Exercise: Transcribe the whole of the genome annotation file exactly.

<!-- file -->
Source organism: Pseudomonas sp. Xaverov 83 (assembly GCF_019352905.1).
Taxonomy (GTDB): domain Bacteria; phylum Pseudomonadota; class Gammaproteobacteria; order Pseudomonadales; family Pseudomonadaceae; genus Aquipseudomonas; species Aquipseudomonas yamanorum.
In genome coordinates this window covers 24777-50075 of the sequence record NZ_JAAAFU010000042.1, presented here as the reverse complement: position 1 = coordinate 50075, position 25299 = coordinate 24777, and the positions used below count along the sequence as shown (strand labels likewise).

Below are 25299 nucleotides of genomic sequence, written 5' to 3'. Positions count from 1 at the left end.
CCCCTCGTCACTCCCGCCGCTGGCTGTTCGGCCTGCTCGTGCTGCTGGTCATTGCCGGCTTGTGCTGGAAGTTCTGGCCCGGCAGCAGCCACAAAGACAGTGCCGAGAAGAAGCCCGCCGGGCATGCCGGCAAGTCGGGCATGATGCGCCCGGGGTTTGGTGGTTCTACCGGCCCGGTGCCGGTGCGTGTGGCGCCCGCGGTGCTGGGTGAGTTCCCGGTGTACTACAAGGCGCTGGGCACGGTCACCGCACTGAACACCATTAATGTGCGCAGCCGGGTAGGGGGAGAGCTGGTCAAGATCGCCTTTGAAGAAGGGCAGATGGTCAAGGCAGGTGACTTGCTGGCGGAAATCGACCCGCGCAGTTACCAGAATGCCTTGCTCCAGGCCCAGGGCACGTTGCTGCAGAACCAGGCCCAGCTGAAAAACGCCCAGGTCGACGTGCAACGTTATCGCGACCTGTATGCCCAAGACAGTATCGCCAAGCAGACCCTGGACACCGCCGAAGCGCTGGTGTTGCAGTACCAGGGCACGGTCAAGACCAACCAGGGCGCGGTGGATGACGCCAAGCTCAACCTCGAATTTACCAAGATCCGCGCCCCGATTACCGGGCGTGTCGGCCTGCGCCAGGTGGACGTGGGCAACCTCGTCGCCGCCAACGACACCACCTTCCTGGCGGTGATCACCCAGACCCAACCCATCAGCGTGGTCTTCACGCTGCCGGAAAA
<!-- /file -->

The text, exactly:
Source organism: Pseudomonas sp. Xaverov 83 (assembly GCF_019352905.1).
Taxonomy (GTDB): domain Bacteria; phylum Pseudomonadota; class Gammaproteobacteria; order Pseudomonadales; family Pseudomonadaceae; genus Aquipseudomonas; species Aquipseudomonas yamanorum.
In genome coordinates this window covers 24777-50075 of the sequence record NZ_JAAAFU010000042.1, presented here as the reverse complement: position 1 = coordinate 50075, position 25299 = coordinate 24777, and the positions used below count along the sequence as shown (strand labels likewise).

Below are 25299 nucleotides of genomic sequence, written 5' to 3'. Positions count from 1 at the left end.
CCCCTCGTCACTCCCGCCGCTGGCTGTTCGGCCTGCTCGTGCTGCTGGTCATTGCCGGCTTGTGCTGGAAGTTCTGGCCCGGCAGCAGCCACAAAGACAGTGCCGAGAAGAAGCCCGCCGGGCATGCCGGCAAGTCGGGCATGATGCGCCCGGGGTTTGGTGGTTCTACCGGCCCGGTGCCGGTGCGTGTGGCGCCCGCGGTGCTGGGTGAGTTCCCGGTGTACTACAAGGCGCTGGGCACGGTCACCGCACTGAACACCATTAATGTGCGCAGCCGGGTAGGGGGAGAGCTGGTCAAGATCGCCTTTGAAGAAGGGCAGATGGTCAAGGCAGGTGACTTGCTGGCGGAAATCGACCCGCGCAGTTACCAGAATGCCTTGCTCCAGGCCCAGGGCACGTTGCTGCAGAACCAGGCCCAGCTGAAAAACGCCCAGGTCGACGTGCAACGTTATCGCGACCTGTATGCCCAAGACAGTATCGCCAAGCAGACCCTGGACACCGCCGAAGCGCTGGTGTTGCAGTACCAGGGCACGGTCAAGACCAACCAGGGCGCGGTGGATGACGCCAAGCTCAACCTCGAATTTACCAAGATCCGCGCCCCGATTACCGGGCGTGTCGGCCTGCGCCAGGTGGACGTGGGCAACCTCGTCGCCGCCAACGACACCACCTTCCTGGCGGTGATCACCCAGACCCAACCCATCAGCGTGGTCTTCACGCTGCCGGAAAA